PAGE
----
Nicolas Lagneau (fl c. 1600–50) was a French draftsman noted for his portrait drawings. He was especially interested in grotesque physiognomies, which he drew in meticulous detail either from models or from his imagination. His drawings are usually executed in black and red chalk, sometimes with the addition of blue or yellow gouache. In their heightened realism, and their emphasis on facial expressions, wrinkles, and deformities, Lagneau's portraits reveal the influence of Rembrandt's early works.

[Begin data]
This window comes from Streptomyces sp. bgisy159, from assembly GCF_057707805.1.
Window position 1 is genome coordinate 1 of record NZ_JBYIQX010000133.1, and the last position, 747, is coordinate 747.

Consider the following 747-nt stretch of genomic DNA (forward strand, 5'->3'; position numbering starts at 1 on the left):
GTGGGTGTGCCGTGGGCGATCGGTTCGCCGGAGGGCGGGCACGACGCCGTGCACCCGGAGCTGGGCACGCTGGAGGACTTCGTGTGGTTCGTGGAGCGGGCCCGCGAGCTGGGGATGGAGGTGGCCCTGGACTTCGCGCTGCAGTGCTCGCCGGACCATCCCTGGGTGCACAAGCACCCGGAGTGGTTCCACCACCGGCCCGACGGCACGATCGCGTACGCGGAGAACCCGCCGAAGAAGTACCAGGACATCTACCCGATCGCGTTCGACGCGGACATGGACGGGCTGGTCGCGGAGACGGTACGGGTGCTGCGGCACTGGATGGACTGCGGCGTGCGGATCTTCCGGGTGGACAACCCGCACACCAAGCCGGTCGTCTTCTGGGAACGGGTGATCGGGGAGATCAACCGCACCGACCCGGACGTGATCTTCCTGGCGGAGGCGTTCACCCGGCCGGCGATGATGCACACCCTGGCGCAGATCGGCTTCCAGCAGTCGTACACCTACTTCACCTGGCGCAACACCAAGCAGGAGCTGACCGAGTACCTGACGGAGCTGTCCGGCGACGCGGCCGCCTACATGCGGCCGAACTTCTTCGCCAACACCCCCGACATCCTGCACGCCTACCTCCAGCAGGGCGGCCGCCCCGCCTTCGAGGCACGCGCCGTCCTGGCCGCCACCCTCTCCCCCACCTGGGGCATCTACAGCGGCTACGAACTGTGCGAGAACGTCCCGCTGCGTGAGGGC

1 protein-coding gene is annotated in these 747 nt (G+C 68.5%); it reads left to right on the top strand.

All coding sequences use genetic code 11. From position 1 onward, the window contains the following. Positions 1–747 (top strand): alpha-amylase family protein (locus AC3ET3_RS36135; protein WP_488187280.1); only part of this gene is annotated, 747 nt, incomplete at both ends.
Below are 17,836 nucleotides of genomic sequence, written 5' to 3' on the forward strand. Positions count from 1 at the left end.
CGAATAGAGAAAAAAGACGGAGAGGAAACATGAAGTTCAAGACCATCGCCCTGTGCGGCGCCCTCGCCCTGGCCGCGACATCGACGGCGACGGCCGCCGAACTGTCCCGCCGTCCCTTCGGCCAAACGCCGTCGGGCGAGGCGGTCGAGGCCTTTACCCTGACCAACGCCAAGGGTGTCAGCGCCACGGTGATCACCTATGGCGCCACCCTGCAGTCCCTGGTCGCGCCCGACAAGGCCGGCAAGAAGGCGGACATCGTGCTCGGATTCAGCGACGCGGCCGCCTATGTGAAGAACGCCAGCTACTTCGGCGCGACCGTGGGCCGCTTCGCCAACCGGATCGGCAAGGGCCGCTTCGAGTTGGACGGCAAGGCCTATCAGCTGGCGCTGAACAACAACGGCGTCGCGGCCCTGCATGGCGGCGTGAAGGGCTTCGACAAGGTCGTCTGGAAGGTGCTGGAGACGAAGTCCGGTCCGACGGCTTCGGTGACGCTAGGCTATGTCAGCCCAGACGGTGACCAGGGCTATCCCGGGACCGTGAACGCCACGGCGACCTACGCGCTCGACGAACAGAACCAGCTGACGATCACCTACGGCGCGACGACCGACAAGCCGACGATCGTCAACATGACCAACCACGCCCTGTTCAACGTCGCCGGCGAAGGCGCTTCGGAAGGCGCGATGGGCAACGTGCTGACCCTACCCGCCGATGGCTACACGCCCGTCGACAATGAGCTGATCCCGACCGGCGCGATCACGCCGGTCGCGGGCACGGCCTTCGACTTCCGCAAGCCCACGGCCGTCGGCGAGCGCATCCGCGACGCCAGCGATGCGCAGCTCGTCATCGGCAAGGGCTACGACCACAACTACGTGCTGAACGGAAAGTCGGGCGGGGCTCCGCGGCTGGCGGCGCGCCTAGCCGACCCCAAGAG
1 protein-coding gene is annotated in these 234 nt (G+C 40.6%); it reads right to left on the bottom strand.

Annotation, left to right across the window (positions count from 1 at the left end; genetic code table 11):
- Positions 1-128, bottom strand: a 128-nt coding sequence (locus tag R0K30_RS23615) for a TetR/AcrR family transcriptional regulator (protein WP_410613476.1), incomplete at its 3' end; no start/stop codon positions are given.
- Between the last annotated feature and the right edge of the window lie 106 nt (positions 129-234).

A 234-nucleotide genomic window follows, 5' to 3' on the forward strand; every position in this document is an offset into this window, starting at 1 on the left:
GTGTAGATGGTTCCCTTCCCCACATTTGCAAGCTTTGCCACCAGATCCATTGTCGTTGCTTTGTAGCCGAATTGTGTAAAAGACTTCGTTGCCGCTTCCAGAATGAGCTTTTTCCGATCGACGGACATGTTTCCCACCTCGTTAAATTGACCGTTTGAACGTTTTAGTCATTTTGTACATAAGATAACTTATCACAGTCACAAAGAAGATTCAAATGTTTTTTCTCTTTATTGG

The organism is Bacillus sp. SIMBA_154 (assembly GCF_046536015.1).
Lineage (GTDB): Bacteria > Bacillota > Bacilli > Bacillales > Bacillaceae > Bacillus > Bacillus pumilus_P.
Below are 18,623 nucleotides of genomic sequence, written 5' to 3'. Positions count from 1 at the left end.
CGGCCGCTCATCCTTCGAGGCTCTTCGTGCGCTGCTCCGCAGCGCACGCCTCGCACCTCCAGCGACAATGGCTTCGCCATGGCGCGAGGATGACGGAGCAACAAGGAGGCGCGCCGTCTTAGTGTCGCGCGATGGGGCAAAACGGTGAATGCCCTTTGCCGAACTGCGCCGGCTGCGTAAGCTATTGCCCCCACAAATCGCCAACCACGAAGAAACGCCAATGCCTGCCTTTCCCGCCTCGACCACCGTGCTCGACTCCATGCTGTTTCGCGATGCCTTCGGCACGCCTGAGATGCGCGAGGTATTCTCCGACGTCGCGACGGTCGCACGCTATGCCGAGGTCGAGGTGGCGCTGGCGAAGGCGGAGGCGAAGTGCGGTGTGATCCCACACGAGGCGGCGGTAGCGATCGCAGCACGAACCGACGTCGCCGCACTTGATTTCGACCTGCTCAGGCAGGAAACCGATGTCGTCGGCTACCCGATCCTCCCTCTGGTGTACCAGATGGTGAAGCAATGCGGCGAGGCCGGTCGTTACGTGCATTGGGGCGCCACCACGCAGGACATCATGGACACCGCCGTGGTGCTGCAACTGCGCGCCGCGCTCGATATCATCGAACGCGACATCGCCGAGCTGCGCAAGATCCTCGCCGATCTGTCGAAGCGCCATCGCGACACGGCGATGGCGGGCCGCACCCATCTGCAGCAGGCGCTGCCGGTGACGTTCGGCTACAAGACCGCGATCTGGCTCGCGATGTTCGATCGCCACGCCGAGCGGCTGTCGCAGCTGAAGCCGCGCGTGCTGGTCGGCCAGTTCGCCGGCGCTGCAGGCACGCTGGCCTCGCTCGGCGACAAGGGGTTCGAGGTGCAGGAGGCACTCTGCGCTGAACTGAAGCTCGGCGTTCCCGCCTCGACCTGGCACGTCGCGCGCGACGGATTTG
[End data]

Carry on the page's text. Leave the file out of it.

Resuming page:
Lagneau is not known to have painted. His drawings, which were widely copied and imitated in his time, are plentiful in French and US museums.
- Klingsöhr-Leroy, Cathrin. "Lagneau, Nicolas", Oxford Art Online
- Mérot, Alain (1995). French painting in the seventeenth century. Yale University Press. ISBN 0-300-06550-7
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